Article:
April 25, 2017

2015: The Year We See Pluto Up Close

An artist’s conception of New Horizons at Pluto. Credit: NASA.

The late American astronomer Clyde Tombaugh got a birthday present yesterday when NASA’s New Horizons spacecraft released an image of Pluto and its moon Charon.

Born in 1906, Mr. Tombaugh would’ve been 109 this year. And although yesterday’s image snapped by New Horizon’s LORRI navigational camera wasn’t a spectacular one, expect that to improve drastically as the NASA spacecraft heads towards its historic July encounter.

A comparison of a recent image of Pluto and Charon snapped by New Horizons (right) and a simulated view. Credit: Starry Night Education software and NASA/New Horizons.

“This is our birthday tribute to Professor Tombaugh and the Tombaugh family, in honor of his discovery and life achievements – which truly became a harbinger of 21st century planetary astronomy,” said New Horizons principal investigator Alan Stern in a recent press release.

An animation showing the orbit of Pluto’s moon, Charon. Credit: NASA/JHUAPL/SwRI.

New Horizons was launched atop an Atlas V rocket from Cape Canaveral, Florida on 2006. New Horizons was reawakened permanently for this year’s encounter on December 6th, 2014, and will fly 10,000 kilometres from Pluto on July 14th. Currently closing in on Pluto at a blazing 14 kilometres per second, the Pluto New Horizons encounter is THE big ticket event in space exploration this year. Currently about 3 pixels across, images of Pluto and Charon taken by New Horizons now exceed those taken by the Hubble Space Telescope.

Currently still 1.26 astronomical units from New Horizons, Pluto currently hovers around +7th magnitude in brightness, with +9th magnitude Charon sitting 20” off its limb. The LORRI images also serve a scientific purpose as well, as engineers are currently imaging Pluto against the background stars to refine our understanding of the positions of New Horizons with respect to Pluto and its five moons during the July encounter.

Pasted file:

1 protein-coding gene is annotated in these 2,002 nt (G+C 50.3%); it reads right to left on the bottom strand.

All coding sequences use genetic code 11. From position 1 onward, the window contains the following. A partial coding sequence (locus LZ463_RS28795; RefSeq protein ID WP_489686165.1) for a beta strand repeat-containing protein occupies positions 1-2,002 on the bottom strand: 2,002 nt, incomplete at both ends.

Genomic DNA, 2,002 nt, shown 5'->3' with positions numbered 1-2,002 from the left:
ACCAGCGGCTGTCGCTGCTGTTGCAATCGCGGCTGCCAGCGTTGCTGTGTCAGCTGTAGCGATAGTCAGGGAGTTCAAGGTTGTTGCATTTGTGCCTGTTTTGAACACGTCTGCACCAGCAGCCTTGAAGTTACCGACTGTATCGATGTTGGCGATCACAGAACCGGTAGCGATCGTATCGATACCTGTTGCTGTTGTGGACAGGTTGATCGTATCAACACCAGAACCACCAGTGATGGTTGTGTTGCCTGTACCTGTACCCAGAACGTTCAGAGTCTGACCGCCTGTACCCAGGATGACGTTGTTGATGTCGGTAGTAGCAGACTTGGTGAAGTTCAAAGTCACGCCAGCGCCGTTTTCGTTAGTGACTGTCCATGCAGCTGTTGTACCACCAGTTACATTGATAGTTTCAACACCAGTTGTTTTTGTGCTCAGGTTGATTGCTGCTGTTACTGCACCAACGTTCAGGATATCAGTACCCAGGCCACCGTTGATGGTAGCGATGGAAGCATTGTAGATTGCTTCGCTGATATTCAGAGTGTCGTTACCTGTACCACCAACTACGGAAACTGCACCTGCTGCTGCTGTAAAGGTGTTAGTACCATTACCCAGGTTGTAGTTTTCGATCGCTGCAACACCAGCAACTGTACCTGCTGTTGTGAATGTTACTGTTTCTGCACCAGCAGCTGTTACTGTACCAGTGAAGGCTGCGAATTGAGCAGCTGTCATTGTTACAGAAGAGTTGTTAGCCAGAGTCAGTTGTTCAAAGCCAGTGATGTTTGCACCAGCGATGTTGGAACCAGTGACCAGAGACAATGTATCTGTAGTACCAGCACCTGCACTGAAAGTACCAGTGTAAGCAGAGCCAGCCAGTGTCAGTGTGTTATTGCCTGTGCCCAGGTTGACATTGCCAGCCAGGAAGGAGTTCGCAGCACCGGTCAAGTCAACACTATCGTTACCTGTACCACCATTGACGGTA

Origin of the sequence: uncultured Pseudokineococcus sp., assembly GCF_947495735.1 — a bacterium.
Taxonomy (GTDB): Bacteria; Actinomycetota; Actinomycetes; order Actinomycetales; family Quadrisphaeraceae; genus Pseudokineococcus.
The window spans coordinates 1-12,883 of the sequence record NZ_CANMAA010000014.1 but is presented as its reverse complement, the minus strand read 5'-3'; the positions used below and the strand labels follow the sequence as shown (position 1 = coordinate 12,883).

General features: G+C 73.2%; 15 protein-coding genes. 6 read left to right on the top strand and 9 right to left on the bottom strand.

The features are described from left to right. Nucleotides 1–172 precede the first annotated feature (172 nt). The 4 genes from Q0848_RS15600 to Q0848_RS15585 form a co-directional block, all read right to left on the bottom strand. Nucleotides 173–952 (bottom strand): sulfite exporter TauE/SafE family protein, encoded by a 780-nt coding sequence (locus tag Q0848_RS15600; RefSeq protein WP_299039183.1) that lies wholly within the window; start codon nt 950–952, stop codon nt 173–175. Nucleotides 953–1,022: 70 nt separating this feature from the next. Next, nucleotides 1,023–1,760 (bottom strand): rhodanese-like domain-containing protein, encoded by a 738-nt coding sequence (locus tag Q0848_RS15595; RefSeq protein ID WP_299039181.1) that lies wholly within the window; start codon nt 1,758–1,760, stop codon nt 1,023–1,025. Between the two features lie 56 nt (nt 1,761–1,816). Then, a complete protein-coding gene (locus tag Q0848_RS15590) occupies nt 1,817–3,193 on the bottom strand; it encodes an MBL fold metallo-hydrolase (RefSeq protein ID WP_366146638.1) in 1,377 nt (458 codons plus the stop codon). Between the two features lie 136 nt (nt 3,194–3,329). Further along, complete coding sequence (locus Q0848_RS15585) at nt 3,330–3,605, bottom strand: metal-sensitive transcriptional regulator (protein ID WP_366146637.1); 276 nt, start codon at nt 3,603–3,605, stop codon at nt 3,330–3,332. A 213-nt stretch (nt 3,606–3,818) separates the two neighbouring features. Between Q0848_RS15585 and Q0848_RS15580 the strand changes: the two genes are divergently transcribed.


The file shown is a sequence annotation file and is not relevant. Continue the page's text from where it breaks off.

New Horizons is unable to put on the brakes and enter orbit around Pluto, as a high speed trajectory was necessary to get it there within a decade. The next few months will see a flurry of activity, as New Horizons puts a face on these brave new worlds. From there, New Horizons now has a short-list selection of Kuiper Belt objects for exploration in the coming decade before it joins the two each Pioneer and Voyager spacecraft orbiting the galactic disk.

 

 

 

 

 

 

 

 

 

 

 

 

 

 

The blink comparator that Clyde Tombaugh used to discover Pluto on display at the Lowell Observatory. Photo by author.

New Horizons carries a Florida state quarter, a US Flag, a piece of Scaled Composites SpaceShipOne, and a disc with the names of nearly half a million supporters, along with the cremated remains of Pluto discoverer Clyde Tombaugh, who passed away in 1997. New Horizons also carries among its suite of instruments the Venetia Burney Student Dust Counter, named after Venetia Burney, (later Venetia Phair) the girl who named Pluto at age 6 shortly after its discovery in 1930. Miss Phair died in 2009.

 

 

 

 

 

 

 

 

 

 

 

 

 

 

New Horizons in the clean room. Credit: NASA.

What will Pluto look like? Does it have rings or undiscovered moons? Is Pluto a planet, or the “King of the Kuiper Belt Objects?” There’s some thought that Pluto may resemble Triton, Neptune’s largest Moon. There’ll certainly be a flood of new surface features awaiting names on Pluto and its moons, as the map of these worlds gets fleshed out. Certainly, Miss Phair and Mr. Tombaugh deserve their due, and we’ve proposed the mythological name ‘Alecto’ with a ‘CT’ spelling as a tribute to Clyde Tombaugh.

Pluto also just passed solar conjunction as seen from the Earth on January 3rd, and reaches opposition on July 6th in the constellation Sagittarius just a week prior to the New Horizons encounter. At +14th magnitude, Pluto is a tough target for even a large telescope, though you can actually ‘wave’ in the direction of Pluto and New Horizons on the morning of February 15th using the nearby waning crescent Moon as a guide:

 

 

 

 

 

 

 

 

 

 

 

 

 

 

Looking to the SW on February 15th about an hour before dawn. Credit: Stellarium.

It’s going to be a great year for space exploration!

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